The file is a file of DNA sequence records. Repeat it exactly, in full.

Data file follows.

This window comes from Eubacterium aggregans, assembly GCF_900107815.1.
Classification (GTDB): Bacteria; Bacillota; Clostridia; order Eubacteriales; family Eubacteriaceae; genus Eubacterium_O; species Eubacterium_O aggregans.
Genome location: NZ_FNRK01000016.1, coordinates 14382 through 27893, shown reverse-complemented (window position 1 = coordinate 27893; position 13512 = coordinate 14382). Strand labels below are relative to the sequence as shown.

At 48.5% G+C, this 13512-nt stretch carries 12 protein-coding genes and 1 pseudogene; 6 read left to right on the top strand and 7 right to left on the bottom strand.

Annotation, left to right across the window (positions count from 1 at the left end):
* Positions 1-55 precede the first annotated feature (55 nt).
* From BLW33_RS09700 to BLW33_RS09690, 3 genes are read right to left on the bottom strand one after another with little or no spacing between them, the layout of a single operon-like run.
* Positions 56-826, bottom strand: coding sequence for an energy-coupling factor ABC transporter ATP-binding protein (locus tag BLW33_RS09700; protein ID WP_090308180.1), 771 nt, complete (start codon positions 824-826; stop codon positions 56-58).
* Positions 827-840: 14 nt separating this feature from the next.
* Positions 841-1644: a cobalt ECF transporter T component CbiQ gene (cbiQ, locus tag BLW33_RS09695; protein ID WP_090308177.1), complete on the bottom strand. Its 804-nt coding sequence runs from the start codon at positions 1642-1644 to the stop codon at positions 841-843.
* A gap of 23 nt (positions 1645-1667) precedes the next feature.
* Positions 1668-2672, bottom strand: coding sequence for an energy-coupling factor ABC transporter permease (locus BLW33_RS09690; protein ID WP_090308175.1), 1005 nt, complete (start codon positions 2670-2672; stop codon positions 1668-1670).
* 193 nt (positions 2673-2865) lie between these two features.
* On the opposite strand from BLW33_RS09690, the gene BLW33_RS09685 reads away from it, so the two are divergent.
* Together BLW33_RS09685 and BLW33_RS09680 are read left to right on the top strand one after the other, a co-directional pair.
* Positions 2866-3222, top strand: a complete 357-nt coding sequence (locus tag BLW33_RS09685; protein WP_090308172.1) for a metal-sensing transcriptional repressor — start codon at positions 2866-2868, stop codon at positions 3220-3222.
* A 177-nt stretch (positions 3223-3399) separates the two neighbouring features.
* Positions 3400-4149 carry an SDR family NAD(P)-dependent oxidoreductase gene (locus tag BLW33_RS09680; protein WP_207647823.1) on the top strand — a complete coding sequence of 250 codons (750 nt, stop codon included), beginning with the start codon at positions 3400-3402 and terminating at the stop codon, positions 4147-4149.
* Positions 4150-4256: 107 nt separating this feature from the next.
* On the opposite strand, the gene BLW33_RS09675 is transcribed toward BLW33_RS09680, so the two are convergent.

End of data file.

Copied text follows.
This window comes from Eubacterium aggregans, assembly GCF_900107815.1.
Classification (GTDB): Bacteria; Bacillota; Clostridia; order Eubacteriales; family Eubacteriaceae; genus Eubacterium_O; species Eubacterium_O aggregans.
Genome location: NZ_FNRK01000016.1, coordinates 14382 through 27893, shown reverse-complemented (window position 1 = coordinate 27893; position 13512 = coordinate 14382). Strand labels below are relative to the sequence as shown.

At 48.5% G+C, this 13512-nt stretch carries 12 protein-coding genes and 1 pseudogene; 6 read left to right on the top strand and 7 right to left on the bottom strand.

Annotation, left to right across the window (positions count from 1 at the left end):
* Positions 1-55 precede the first annotated feature (55 nt).
* From BLW33_RS09700 to BLW33_RS09690, 3 genes are read right to left on the bottom strand one after another with little or no spacing between them, the layout of a single operon-like run.
* Positions 56-826, bottom strand: coding sequence for an energy-coupling factor ABC transporter ATP-binding protein (locus tag BLW33_RS09700; protein ID WP_090308180.1), 771 nt, complete (start codon positions 824-826; stop codon positions 56-58).
* Positions 827-840: 14 nt separating this feature from the next.
* Positions 841-1644: a cobalt ECF transporter T component CbiQ gene (cbiQ, locus tag BLW33_RS09695; protein ID WP_090308177.1), complete on the bottom strand. Its 804-nt coding sequence runs from the start codon at positions 1642-1644 to the stop codon at positions 841-843.
* A gap of 23 nt (positions 1645-1667) precedes the next feature.
* Positions 1668-2672, bottom strand: coding sequence for an energy-coupling factor ABC transporter permease (locus BLW33_RS09690; protein ID WP_090308175.1), 1005 nt, complete (start codon positions 2670-2672; stop codon positions 1668-1670).
* 193 nt (positions 2673-2865) lie between these two features.
* On the opposite strand from BLW33_RS09690, the gene BLW33_RS09685 reads away from it, so the two are divergent.
* Together BLW33_RS09685 and BLW33_RS09680 are read left to right on the top strand one after the other, a co-directional pair.
* Positions 2866-3222, top strand: a complete 357-nt coding sequence (locus tag BLW33_RS09685; protein WP_090308172.1) for a metal-sensing transcriptional repressor — start codon at positions 2866-2868, stop codon at positions 3220-3222.
* A 177-nt stretch (positions 3223-3399) separates the two neighbouring features.
* Positions 3400-4149 carry an SDR family NAD(P)-dependent oxidoreductase gene (locus tag BLW33_RS09680; protein WP_207647823.1) on the top strand — a complete coding sequence of 250 codons (750 nt, stop codon included), beginning with the start codon at positions 3400-3402 and terminating at the stop codon, positions 4147-4149.
* Positions 4150-4256: 107 nt separating this feature from the next.
* On the opposite strand, the gene BLW33_RS09675 is transcribed toward BLW33_RS09680, so the two are convergent.